Yesterday I did a brief stint at the XML Summer School. Purely as a member of the audience, I should add, although my boss put the fear of all holy hell into me at the last minute by asking me what my talk was going to be on. One day I will cease being gullible around people in power. And that day I will be made redundant.
The day’s keynote was provided by Tim Bray, who was very interesting indeed, and fairly controversial—he’d have appeared less so if there’d been pinches of salt by every chair during his mock-scientific assessments of various software winners and losers (when he rated AI in almost every category, for example). But then yesterday’s publication of the Atom 1.0 standard meant that everyone was hanging off his every word anyway, so it’s not surprising he was taken fairly literally.
The most enjoyable talk was once again provided by Sean McGrath. Sean’s one for the literary allusions and deep, self-directed irony. He’s also either a pint-pot filled with a slopping quart of Blarney-stone vocabulary, or he enjoys language so much that he must spend half of his talk preparation time cribbing from Brewer’s, etymology dictionaries, scientific dictionaries or the like. A genuine enjoyment of what he’s doing and an exciting (if messy) mix of themes, it managed to keep me almost entirely awake after lunch.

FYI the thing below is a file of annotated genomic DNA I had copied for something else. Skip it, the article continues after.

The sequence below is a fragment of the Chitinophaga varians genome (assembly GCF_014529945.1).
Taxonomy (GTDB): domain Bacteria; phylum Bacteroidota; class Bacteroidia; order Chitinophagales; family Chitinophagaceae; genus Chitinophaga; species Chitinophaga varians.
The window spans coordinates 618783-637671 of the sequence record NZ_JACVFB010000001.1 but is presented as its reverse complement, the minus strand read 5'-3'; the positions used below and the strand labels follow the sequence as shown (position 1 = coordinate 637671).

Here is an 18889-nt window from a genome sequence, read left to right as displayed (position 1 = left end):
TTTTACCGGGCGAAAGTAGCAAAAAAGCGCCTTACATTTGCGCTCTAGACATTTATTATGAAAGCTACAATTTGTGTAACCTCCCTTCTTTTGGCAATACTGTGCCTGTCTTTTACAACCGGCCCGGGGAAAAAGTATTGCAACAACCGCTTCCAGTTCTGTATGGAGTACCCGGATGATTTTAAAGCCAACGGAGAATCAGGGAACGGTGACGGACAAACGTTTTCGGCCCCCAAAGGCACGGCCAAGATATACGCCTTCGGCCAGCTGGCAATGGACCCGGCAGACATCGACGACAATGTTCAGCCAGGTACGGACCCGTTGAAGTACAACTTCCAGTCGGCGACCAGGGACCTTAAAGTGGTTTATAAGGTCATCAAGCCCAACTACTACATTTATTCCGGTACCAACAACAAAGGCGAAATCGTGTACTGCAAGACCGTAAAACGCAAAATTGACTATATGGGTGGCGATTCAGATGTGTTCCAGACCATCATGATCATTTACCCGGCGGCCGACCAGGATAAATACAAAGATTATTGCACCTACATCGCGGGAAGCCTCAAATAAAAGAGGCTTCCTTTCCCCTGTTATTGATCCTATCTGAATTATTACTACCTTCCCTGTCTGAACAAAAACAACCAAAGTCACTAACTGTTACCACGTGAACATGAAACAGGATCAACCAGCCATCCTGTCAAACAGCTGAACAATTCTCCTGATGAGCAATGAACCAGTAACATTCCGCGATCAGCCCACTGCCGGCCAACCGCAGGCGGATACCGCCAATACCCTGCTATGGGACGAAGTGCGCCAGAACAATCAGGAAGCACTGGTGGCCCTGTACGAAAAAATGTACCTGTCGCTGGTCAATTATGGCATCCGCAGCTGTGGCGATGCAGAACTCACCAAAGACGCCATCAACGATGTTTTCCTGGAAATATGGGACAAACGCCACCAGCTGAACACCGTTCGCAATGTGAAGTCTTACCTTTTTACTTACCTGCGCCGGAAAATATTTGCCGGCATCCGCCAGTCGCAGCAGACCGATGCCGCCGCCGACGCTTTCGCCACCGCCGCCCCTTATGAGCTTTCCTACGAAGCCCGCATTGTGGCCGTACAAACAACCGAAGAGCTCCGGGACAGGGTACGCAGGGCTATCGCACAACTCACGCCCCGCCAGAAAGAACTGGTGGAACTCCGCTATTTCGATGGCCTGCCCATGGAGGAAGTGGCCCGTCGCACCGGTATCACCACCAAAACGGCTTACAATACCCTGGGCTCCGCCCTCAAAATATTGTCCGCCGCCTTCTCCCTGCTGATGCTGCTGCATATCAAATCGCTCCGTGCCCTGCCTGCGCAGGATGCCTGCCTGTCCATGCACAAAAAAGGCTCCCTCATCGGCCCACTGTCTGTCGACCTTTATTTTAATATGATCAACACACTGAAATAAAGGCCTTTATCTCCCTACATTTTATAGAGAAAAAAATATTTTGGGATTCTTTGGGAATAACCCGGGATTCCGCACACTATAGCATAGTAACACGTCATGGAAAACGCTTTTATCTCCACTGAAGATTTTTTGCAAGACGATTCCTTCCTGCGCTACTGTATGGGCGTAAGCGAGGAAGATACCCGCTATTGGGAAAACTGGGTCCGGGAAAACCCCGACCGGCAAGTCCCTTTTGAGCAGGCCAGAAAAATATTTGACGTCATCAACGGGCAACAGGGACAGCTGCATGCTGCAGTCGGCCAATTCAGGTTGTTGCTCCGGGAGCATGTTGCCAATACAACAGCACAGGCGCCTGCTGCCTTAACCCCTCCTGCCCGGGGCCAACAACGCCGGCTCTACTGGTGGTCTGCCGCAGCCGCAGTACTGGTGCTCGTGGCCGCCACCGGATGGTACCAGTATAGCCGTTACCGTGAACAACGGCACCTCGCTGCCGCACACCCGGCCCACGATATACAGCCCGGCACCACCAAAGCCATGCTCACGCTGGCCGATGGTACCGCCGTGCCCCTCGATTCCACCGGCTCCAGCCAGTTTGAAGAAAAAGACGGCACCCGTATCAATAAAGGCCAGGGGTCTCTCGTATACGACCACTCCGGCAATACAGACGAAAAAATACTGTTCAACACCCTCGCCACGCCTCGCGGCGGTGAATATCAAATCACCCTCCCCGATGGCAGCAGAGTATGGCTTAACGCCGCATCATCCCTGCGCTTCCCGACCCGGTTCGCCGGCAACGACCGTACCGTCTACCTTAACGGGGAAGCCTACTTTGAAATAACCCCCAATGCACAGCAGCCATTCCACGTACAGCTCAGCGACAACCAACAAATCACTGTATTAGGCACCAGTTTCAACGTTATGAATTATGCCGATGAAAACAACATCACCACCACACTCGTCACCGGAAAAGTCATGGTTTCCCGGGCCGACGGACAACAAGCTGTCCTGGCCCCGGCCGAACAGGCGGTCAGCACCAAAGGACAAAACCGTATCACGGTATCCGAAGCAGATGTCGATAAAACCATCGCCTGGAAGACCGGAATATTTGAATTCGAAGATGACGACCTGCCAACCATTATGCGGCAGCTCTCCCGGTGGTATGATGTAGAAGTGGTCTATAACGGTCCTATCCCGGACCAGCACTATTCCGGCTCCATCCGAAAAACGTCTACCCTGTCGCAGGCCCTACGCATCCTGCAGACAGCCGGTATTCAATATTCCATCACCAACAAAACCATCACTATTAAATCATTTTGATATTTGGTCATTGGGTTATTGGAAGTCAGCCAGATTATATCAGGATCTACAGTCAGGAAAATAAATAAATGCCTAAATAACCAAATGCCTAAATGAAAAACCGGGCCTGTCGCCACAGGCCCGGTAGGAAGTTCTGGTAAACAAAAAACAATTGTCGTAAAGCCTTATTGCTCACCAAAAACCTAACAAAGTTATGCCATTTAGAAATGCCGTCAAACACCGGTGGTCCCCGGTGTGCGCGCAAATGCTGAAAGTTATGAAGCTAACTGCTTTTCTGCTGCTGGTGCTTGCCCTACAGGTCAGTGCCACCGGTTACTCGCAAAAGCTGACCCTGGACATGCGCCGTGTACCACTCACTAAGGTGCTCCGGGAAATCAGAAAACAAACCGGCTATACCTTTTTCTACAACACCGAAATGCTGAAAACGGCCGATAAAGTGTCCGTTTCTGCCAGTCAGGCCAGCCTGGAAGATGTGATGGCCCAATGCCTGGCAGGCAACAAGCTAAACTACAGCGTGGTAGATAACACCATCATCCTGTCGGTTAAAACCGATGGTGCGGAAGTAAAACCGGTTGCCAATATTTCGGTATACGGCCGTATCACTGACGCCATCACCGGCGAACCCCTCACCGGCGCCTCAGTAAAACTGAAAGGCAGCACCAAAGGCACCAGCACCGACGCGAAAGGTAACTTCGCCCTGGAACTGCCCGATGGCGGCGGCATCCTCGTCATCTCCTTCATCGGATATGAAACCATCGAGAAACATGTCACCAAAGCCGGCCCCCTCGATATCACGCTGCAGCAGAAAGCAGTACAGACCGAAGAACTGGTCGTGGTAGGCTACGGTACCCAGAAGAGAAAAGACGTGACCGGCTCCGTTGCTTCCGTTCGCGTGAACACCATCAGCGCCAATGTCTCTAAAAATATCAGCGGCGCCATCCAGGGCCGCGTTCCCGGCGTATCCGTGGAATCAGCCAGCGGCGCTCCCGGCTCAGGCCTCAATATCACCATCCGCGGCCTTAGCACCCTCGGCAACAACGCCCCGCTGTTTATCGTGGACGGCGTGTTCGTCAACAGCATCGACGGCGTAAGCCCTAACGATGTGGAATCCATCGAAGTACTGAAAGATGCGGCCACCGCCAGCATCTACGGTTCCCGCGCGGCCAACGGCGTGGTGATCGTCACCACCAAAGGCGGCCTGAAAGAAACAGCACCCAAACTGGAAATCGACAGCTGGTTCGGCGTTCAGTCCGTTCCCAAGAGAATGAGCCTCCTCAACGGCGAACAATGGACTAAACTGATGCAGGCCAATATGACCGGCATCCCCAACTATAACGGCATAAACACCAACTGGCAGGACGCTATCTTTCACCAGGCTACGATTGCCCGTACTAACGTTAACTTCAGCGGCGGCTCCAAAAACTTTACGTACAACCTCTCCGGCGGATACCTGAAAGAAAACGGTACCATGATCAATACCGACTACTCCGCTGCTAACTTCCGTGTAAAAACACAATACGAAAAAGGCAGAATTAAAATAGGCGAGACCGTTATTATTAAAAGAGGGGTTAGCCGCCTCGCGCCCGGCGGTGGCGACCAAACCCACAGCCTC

There were one or two points during the day that I disagreed with, almost all minor—I don’t think us all learning an ideogrammatic language like Chinese would provide us with a perfect language as Tim “not Sean, the other one” McGrath suggested, and I especially don’t think the faults of other languages lie in their phonetic spelling at all—but generally it was very illuminating, and a real rollercoaster ride through technology that’s not so much bleeding-edge as shaving-edge: tested and wrought to the point where it’s useful, but still a little dangerous in the wrong hands.
It’s interesting the way that XML is no longer tackling such sideshows as the semantic web—sorry, that wasn’t 1066 And All That enough: I mean of course the Semantic Web, SemanticWeb, SemWeb, Smeb… isn’t that one of the old electricity boards? Anyway, the shift of technical focus means we’d be freer discuss the semantic problems that XML applications raise, in prose, with thought, informally, and unrestricted by such bloated monsters as RDF.
I’ve yet to go to an XML conference where there were the specialities present (and the time available) to really get one’s teeth into anything so subtle and off-topic: maybe if at the next one I stay for the after-lectures drinking session I’ll have the chance, if not necessarily the clarity of thought or the willing listeners. I hate making pompous declarations onto deaf ears.